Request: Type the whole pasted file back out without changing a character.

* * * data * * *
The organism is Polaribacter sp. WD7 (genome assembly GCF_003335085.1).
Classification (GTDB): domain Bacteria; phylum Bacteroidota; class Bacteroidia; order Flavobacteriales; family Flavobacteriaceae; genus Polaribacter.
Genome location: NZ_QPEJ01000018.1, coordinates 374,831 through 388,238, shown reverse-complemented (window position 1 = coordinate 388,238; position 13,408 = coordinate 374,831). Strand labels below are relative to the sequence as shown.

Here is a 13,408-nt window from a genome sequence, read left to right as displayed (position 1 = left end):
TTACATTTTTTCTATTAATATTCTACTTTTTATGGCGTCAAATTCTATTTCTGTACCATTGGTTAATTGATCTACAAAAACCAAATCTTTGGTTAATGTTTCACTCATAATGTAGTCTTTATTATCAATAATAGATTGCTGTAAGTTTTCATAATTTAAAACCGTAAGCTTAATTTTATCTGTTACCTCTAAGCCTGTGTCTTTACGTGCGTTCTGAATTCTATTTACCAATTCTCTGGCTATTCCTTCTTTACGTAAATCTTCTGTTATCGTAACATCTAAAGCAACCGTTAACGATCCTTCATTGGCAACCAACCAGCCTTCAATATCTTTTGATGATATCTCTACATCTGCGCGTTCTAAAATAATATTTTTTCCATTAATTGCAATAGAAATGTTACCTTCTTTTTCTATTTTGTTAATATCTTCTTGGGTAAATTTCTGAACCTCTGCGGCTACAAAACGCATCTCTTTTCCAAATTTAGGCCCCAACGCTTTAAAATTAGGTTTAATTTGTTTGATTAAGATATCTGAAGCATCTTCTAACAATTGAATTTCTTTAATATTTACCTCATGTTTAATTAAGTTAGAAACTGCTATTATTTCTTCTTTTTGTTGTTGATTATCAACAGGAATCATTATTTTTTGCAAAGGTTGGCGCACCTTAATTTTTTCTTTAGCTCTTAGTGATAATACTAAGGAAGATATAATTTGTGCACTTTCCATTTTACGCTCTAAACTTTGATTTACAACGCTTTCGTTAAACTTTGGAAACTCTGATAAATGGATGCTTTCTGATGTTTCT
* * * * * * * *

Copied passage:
The organism is Polaribacter sp. WD7 (genome assembly GCF_003335085.1).
Classification (GTDB): domain Bacteria; phylum Bacteroidota; class Bacteroidia; order Flavobacteriales; family Flavobacteriaceae; genus Polaribacter.
Genome location: NZ_QPEJ01000018.1, coordinates 374,831 through 388,238, shown reverse-complemented (window position 1 = coordinate 388,238; position 13,408 = coordinate 374,831). Strand labels below are relative to the sequence as shown.

Here is a 13,408-nt window from a genome sequence, read left to right as displayed (position 1 = left end):
TTACATTTTTTCTATTAATATTCTACTTTTTATGGCGTCAAATTCTATTTCTGTACCATTGGTTAATTGATCTACAAAAACCAAATCTTTGGTTAATGTTTCACTCATAATGTAGTCTTTATTATCAATAATAGATTGCTGTAAGTTTTCATAATTTAAAACCGTAAGCTTAATTTTATCTGTTACCTCTAAGCCTGTGTCTTTACGTGCGTTCTGAATTCTATTTACCAATTCTCTGGCTATTCCTTCTTTACGTAAATCTTCTGTTATCGTAACATCTAAAGCAACCGTTAACGATCCTTCATTGGCAACCAACCAGCCTTCAATATCTTTTGATGATATCTCTACATCTGCGCGTTCTAAAATAATATTTTTTCCATTAATTGCAATAGAAATGTTACCTTCTTTTTCTATTTTGTTAATATCTTCTTGGGTAAATTTCTGAACCTCTGCGGCTACAAAACGCATCTCTTTTCCAAATTTAGGCCCCAACGCTTTAAAATTAGGTTTAATTTGTTTGATTAAGATATCTGAAGCATCTTCTAACAATTGAATTTCTTTAATATTTACCTCATGTTTAATTAAGTTAGAAACTGCTATTATTTCTTCTTTTTGTTGTTGATTATCAACAGGAATCATTATTTTTTGCAAAGGTTGGCGCACCTTAATTTTTTCTTTAGCTCTTAGTGATAATACTAAGGAAGATATAATTTGTGCACTTTCCATTTTACGCTCTAAACTTTGATTTACAACGCTTTCGTTAAACTTTGGAAACTCTGATAAATGGATGCTTTCTGATGTTTCT